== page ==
The Faroese horse called føroyska rossið in Faroese, has wandered in the rugged landscape of the windswept islands for over a thousand years. DNA analysis has shown that the Faroese breed is unique, and not found anywhere else in the world.

But not long ago, the Faroese horse was nearly extinct. In 1960, there were only a handful of the beautiful, robust Faroese horses left – a drastic decline from the nearly 800 horses that roamed the islands a century and a half earlier. To prevent the extinction of the Faroes horse, people joined forces around this time and started breeding the one stallion and four mares that were left. Today, there are 74 Faroese horses, approximately 125 horses short of the number needed for the race to be considered safe.


It is unclear where the Faroese horse originates. Some believe that they came with Irish monks in the 8th century, while others believe that settlers from Norway and the British Isles brought them along in the centuries that followed.

Between 1850 and 1920, many Faroese horses were sold to Britain. Because of their size and stamina, they were deemed ideal for pulling carts in the British coal mines. Many Faroese took the opportunity to make money and some sold all of their horses.

During this period, horses were imported from neighbouring Nordic countries because their horses were thought to be stronger. However, this proved to be a mistake as these horses were not as used to dealing with the Faroese weather as the Faroese horse was. Inevitably, the foreign horses bred with the Faroese horses, leaving many to believe that the pure Faroese breed was extinct. Fortunately, they were wrong.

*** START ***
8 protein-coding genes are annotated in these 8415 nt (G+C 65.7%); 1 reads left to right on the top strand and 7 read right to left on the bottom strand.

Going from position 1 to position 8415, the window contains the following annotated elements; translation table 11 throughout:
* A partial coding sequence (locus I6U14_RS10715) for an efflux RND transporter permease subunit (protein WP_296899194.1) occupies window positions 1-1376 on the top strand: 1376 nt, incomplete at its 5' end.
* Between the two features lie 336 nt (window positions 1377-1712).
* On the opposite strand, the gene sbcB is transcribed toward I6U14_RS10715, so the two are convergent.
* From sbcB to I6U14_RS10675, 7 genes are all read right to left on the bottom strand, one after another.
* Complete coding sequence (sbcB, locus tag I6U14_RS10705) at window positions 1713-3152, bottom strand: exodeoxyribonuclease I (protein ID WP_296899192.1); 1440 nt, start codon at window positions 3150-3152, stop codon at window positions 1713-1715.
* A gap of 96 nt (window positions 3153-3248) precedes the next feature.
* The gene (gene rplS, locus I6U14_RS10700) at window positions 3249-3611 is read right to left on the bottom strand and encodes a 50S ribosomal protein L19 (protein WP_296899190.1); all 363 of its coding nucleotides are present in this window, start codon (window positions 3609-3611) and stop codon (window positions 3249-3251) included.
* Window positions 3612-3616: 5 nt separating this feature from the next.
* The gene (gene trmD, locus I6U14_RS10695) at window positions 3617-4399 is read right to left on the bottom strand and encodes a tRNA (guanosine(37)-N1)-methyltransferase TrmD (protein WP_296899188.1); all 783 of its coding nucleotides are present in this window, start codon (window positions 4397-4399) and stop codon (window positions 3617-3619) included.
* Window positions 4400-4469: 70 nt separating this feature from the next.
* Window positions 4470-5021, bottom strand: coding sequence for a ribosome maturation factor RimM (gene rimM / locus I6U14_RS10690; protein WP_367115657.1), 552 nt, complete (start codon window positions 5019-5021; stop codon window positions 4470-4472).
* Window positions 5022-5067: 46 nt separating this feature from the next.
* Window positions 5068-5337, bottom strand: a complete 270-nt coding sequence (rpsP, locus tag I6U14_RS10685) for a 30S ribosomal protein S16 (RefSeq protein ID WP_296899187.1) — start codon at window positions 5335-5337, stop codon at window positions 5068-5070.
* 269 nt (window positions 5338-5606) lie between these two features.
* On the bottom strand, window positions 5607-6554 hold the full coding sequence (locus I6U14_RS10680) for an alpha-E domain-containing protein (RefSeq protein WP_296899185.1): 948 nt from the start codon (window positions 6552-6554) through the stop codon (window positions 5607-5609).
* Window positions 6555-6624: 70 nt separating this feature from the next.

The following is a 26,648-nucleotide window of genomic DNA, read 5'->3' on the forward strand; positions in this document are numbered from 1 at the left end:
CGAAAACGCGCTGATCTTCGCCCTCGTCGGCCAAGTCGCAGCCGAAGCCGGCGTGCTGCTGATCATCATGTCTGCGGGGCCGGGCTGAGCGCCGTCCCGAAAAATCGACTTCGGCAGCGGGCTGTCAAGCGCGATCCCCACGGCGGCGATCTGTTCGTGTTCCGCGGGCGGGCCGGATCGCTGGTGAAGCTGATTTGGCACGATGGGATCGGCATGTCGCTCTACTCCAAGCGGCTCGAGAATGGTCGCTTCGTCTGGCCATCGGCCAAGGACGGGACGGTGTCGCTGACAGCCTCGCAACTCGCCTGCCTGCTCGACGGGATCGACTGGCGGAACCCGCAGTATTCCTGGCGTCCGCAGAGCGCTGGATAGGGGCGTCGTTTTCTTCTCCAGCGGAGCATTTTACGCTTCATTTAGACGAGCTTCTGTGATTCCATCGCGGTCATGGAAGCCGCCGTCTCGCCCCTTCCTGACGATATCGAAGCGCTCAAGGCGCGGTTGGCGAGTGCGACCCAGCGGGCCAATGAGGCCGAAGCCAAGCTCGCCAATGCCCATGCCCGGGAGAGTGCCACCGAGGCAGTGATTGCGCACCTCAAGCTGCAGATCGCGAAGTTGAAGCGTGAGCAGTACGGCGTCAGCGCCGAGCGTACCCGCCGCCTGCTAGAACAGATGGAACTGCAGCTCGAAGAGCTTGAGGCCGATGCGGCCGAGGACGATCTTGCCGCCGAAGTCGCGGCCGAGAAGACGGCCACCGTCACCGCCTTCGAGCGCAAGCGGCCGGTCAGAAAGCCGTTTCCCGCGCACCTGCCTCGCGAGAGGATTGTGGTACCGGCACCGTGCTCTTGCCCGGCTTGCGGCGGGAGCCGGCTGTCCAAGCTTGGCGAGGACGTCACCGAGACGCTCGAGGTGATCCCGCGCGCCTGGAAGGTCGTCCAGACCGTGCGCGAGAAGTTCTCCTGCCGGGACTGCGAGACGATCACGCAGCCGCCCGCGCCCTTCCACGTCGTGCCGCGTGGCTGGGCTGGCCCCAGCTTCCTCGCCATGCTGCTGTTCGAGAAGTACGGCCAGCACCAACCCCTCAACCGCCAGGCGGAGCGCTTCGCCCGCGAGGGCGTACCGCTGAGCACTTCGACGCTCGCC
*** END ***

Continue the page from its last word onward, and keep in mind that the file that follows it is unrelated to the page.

The small, hardy, and good-natured Faroese horses were originally used as workhorses throughout centuries. Today, they are mostly used for breeding and horseback riding. Because of their mild temperament, they are considered very suitable for children.

The colours of the harmonious and surefooted Faroese horse are normally brown, chestnut, and black. The breed is known for its incredible endurance and ability to carry relatively large weight. The size of the horse varies but normally ranges between 114 to 124 cm (45 to 49 inches). Because of its height, it should technically be called a pony, but because of its strength, the people of the Faroe Islands typically use horses instead. The Faroese horse can be compared to the Exmoor and Dartmoor ponies in Britain.


The estimated number of horses of all breeds in the Faroes is around 400. The most popular breed in the Faroes is the Icelandic horse. The horse population also includes a small number of Norwegian fjordhester (fjord horses).

Interested in riding horses in the Faroes? Look no further. Berg Hestar (Icelandic horses), Faroe Horse (Faroese horses), and Davidsen Hestar (Icelandic and mixed-race horses) offer great horse riding tours.


Today a preservation group (‘Felagið Føroysk Ross’) is working hard towards avoiding the extinction of the unique breed.